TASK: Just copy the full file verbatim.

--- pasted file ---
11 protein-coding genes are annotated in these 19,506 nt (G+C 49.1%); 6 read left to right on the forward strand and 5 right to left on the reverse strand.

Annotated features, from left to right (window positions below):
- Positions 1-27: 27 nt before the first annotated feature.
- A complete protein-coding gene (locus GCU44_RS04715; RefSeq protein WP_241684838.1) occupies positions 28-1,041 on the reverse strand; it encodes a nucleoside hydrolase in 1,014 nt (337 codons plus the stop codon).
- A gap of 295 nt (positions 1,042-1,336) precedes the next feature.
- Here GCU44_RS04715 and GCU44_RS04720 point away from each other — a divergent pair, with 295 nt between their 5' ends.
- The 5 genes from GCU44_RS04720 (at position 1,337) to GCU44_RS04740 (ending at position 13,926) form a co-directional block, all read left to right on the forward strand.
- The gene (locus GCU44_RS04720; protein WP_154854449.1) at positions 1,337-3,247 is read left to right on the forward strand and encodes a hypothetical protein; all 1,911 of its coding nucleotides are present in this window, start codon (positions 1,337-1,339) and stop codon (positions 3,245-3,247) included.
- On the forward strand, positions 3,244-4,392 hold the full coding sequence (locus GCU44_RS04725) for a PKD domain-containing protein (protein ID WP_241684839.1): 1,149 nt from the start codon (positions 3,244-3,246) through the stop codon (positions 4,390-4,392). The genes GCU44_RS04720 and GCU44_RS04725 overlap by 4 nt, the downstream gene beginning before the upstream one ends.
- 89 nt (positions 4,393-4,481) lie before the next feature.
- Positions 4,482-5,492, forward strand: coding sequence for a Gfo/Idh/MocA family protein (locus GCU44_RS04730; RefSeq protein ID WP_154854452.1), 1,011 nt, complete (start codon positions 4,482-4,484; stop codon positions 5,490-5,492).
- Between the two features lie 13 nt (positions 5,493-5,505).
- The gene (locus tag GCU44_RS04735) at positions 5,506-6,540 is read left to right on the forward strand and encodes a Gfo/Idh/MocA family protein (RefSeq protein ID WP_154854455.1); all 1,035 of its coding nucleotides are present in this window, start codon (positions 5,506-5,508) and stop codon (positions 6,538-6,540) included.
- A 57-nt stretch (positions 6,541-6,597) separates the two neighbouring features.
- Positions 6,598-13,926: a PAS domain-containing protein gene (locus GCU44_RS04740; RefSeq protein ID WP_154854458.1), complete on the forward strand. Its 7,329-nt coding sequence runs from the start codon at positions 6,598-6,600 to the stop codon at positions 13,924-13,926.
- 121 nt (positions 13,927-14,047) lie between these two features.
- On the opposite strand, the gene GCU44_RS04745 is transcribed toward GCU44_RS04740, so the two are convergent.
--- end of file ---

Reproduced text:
11 protein-coding genes are annotated in these 19,506 nt (G+C 49.1%); 6 read left to right on the forward strand and 5 right to left on the reverse strand.

Annotated features, from left to right (window positions below):
- Positions 1-27: 27 nt before the first annotated feature.
- A complete protein-coding gene (locus GCU44_RS04715; RefSeq protein WP_241684838.1) occupies positions 28-1,041 on the reverse strand; it encodes a nucleoside hydrolase in 1,014 nt (337 codons plus the stop codon).
- A gap of 295 nt (positions 1,042-1,336) precedes the next feature.
- Here GCU44_RS04715 and GCU44_RS04720 point away from each other — a divergent pair, with 295 nt between their 5' ends.
- The 5 genes from GCU44_RS04720 (at position 1,337) to GCU44_RS04740 (ending at position 13,926) form a co-directional block, all read left to right on the forward strand.
- The gene (locus GCU44_RS04720; protein WP_154854449.1) at positions 1,337-3,247 is read left to right on the forward strand and encodes a hypothetical protein; all 1,911 of its coding nucleotides are present in this window, start codon (positions 1,337-1,339) and stop codon (positions 3,245-3,247) included.
- On the forward strand, positions 3,244-4,392 hold the full coding sequence (locus GCU44_RS04725) for a PKD domain-containing protein (protein ID WP_241684839.1): 1,149 nt from the start codon (positions 3,244-3,246) through the stop codon (positions 4,390-4,392). The genes GCU44_RS04720 and GCU44_RS04725 overlap by 4 nt, the downstream gene beginning before the upstream one ends.
- 89 nt (positions 4,393-4,481) lie before the next feature.
- Positions 4,482-5,492, forward strand: coding sequence for a Gfo/Idh/MocA family protein (locus GCU44_RS04730; RefSeq protein ID WP_154854452.1), 1,011 nt, complete (start codon positions 4,482-4,484; stop codon positions 5,490-5,492).
- Between the two features lie 13 nt (positions 5,493-5,505).
- The gene (locus tag GCU44_RS04735) at positions 5,506-6,540 is read left to right on the forward strand and encodes a Gfo/Idh/MocA family protein (RefSeq protein ID WP_154854455.1); all 1,035 of its coding nucleotides are present in this window, start codon (positions 5,506-5,508) and stop codon (positions 6,538-6,540) included.
- A 57-nt stretch (positions 6,541-6,597) separates the two neighbouring features.
- Positions 6,598-13,926: a PAS domain-containing protein gene (locus GCU44_RS04740; RefSeq protein ID WP_154854458.1), complete on the forward strand. Its 7,329-nt coding sequence runs from the start codon at positions 6,598-6,600 to the stop codon at positions 13,924-13,926.
- 121 nt (positions 13,927-14,047) lie between these two features.
- On the opposite strand, the gene GCU44_RS04745 is transcribed toward GCU44_RS04740, so the two are convergent.